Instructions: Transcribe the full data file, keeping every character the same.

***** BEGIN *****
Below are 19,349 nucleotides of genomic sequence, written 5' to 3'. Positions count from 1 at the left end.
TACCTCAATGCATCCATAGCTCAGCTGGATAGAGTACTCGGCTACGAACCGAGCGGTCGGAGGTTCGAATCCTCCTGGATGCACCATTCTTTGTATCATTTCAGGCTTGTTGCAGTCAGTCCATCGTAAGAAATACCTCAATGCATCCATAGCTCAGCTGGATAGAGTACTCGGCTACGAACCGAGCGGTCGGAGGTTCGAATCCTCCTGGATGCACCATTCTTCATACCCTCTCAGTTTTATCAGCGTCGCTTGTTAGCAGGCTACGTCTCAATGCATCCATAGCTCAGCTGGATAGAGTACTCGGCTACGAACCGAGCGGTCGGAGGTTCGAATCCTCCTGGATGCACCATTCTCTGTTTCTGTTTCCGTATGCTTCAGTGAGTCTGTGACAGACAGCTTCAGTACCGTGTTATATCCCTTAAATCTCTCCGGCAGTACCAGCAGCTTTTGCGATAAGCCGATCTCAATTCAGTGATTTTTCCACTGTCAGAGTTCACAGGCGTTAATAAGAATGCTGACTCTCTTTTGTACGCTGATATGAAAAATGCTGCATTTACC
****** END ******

Below are 19,349 nucleotides of genomic sequence, written 5' to 3'. Positions count from 1 at the left end.
TACCTCAATGCATCCATAGCTCAGCTGGATAGAGTACTCGGCTACGAACCGAGCGGTCGGAGGTTCGAATCCTCCTGGATGCACCATTCTTTGTATCATTTCAGGCTTGTTGCAGTCAGTCCATCGTAAGAAATACCTCAATGCATCCATAGCTCAGCTGGATAGAGTACTCGGCTACGAACCGAGCGGTCGGAGGTTCGAATCCTCCTGGATGCACCATTCTTCATACCCTCTCAGTTTTATCAGCGTCGCTTGTTAGCAGGCTACGTCTCAATGCATCCATAGCTCAGCTGGATAGAGTACTCGGCTACGAACCGAGCGGTCGGAGGTTCGAATCCTCCTGGATGCACCATTCTCTGTTTCTGTTTCCGTATGCTTCAGTGAGTCTGTGACAGACAGCTTCAGTACCGTGTTATATCCCTTAAATCTCTCCGGCAGTACCAGCAGCTTTTGCGATAAGCCGATCTCAATTCAGTGATTTTTCCACTGTCAGAGTTCACAGGCGTTAATAAGAATGCTGACTCTCTTTTGTACGCTGATATGAAAAATGCTGCATTTACC